When you live with ADHD, you live with the challenge of managing strong emotions. Whether you are a child, teen or adult, it can be tough to regulate how you process your feelings–psychologically, cognitively or behaviorally. The ADHD brain, with its ‘now/not now’ orientation, may not be attuned to feelings that are simmering under the surface until the pressure is too great, something brings them to awareness and the dam bursts. Flooding, a common experience for folks with ADHD, results from the combination of intense and usually overwhelming internal and external stimulation in a world that’s not designed for neurodivergent brains. Learning how to identify and respond to emotional triggers more intentionally will help you feel better about yourself, improve social relationships and increase productivity.
Big emotions are part of being human
Experiencing big emotions is a part of life. The oldest emotions—fear, anger, anxiety—developed to keep us safe by cueing us that there is something threatening our survival or social standing. Emotions help us create and store memories, build social networks and develop self-confidence. They are fundamentally integrated with memory, action and learning, and the brain attaches emotion to help us prioritize what’s needed to stay safe. Strong emotions highlight what’s important and cue us to pay attention to what’s happening in real time. They can also assist people with processing a painful past event.
The amgydala and the fight, flight or freeze response
Let’s look briefly at how the trigger system work in the brain and body. Reducing reactivity means understanding the “amygdala hijack” as a gateway for improving self-regulation (Goleman, D. (1995, 2005). Emotional Intelligence: Why it can matter more than IQ.” New York: Bantam Books).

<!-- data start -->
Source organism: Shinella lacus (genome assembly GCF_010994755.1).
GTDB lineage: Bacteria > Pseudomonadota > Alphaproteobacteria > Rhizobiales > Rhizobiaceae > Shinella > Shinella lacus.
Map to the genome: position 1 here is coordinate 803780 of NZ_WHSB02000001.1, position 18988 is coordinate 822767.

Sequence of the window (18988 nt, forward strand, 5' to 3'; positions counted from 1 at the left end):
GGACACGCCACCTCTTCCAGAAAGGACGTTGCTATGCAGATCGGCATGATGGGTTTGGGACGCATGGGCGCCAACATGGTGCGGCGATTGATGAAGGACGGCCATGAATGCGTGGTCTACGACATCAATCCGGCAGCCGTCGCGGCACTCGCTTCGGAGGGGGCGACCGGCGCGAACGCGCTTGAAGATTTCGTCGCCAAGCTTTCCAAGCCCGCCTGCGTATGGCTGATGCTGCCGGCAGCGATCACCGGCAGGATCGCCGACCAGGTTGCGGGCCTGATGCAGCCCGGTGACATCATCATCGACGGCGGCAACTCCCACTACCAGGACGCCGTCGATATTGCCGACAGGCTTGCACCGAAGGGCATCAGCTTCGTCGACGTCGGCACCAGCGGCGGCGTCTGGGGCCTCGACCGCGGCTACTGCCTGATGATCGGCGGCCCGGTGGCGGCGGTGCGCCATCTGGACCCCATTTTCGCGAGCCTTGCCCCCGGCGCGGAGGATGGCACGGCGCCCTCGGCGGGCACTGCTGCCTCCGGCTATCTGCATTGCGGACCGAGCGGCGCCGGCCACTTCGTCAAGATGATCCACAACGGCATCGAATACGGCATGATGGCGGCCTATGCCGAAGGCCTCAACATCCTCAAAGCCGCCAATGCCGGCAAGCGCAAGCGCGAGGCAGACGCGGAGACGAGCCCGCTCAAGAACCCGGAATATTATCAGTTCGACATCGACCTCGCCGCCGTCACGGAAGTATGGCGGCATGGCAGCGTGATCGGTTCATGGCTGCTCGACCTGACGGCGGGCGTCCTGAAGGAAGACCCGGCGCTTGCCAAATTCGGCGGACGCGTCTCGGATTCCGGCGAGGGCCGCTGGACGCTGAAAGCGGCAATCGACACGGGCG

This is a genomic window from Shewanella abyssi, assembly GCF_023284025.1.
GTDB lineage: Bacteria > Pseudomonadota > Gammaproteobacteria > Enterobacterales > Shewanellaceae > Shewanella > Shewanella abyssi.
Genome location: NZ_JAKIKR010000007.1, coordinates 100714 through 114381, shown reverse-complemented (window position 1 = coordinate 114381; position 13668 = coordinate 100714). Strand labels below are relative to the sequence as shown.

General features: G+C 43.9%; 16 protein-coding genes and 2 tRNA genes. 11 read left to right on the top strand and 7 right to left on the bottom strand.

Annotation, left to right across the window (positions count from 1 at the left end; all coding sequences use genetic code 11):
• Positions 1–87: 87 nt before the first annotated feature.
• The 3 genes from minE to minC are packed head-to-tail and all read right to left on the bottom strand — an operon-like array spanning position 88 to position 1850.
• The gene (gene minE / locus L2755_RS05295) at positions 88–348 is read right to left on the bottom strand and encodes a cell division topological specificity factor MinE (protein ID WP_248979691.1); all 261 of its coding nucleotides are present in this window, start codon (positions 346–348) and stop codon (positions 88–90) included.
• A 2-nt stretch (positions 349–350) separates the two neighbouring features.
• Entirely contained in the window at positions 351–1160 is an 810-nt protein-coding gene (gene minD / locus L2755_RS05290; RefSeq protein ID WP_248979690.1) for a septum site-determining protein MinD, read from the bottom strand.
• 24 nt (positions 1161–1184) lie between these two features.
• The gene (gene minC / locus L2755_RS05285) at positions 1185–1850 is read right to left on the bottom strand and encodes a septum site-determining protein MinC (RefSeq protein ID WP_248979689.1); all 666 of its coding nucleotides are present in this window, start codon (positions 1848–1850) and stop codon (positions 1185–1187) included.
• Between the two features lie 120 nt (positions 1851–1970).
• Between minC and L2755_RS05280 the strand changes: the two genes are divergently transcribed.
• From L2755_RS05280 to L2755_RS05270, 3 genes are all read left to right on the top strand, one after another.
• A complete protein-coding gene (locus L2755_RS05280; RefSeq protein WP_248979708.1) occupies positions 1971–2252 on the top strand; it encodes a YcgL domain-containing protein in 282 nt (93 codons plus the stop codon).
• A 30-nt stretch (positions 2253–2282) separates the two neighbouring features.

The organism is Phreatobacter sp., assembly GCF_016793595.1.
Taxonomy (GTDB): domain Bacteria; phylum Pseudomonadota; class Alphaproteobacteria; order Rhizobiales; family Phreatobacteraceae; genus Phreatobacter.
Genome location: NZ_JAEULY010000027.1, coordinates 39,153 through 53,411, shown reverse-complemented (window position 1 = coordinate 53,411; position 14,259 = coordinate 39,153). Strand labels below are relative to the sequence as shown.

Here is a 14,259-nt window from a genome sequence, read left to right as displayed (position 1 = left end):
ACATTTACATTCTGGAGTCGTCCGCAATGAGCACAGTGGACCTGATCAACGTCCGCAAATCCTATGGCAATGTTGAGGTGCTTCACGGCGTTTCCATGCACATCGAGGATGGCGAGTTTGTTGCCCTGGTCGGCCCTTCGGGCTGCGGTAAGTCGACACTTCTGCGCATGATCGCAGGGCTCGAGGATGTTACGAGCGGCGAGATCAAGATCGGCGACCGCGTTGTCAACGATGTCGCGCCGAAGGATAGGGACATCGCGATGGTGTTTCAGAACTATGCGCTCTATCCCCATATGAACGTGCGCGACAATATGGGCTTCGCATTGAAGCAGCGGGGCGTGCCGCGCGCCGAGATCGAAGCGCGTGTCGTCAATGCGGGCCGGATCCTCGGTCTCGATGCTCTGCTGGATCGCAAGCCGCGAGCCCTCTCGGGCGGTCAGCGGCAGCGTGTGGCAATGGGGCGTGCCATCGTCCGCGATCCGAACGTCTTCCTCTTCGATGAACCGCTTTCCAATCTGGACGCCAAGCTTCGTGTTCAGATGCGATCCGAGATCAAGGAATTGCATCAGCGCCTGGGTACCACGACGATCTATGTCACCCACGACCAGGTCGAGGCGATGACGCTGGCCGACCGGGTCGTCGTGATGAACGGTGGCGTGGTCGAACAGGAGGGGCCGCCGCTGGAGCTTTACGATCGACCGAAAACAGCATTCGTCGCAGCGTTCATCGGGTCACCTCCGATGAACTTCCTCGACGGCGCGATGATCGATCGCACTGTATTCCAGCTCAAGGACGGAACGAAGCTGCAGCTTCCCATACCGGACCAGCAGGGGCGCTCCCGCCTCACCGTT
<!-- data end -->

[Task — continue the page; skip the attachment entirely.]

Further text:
Inside the emotional center of our brains (the limbic system) lies the amygdala. It acts as the brain’s alarm system, setting off the ‘fight, flight or freeze’ response. When the amygdala senses danger, real or imagined, it jumps into action and tells the rest of the brain and the body to run from danger or fight it. That’s when you feel a rush of adrenaline, a faster heartbeat and shorter breaths–a knee-jerk reaction within milliseconds of sensing a disturbance. When the amygdala becomes activated, the thinking brain (your prefrontal cortex) goes temporarily offline, and feelings rule the day.
Calming down emotional responses: Neurotypical brains vs. ADHD brains
In neurotypical brains, executive functioning skills help the amygdala calm down by engaging language to name the feelings instead of just experiencing them. This also helps people step back to more clearly assess the situation and find solutions. In ADHD brains, however, the executive functioning skills–that are already working hard to accomplish and maintain daily life tasks–struggle with the extra burden of effectively dealing with a rush of strong emotions. This means that you’ll often react more quickly and with volatility instead of responding with consideration.
Managing emotional triggers with ADHD
1. Learn to recognize emotional triggers with body awareness
One of the first steps toward improving emotional regulation and taming your triggers is to notice the physiological signs that the amygdala is gearing up. What are the physical symptoms that let you know something is askew? Increased heart rate, tense muscles, shallow breathing, perspiration or nausea are all signs that you are entering a fight, fight or freeze zone.
It’s really important to distinguish if what’s setting you off is a real emergency or a perceived but not imminent danger. You may feel the pressing need to act, but that urgency is usually a sign, a red flag that you are into an amygdala takeover. It’s a signal to address any actual dangers facing you or turn down the noise in your head related to discomfort, insecurity or agitation.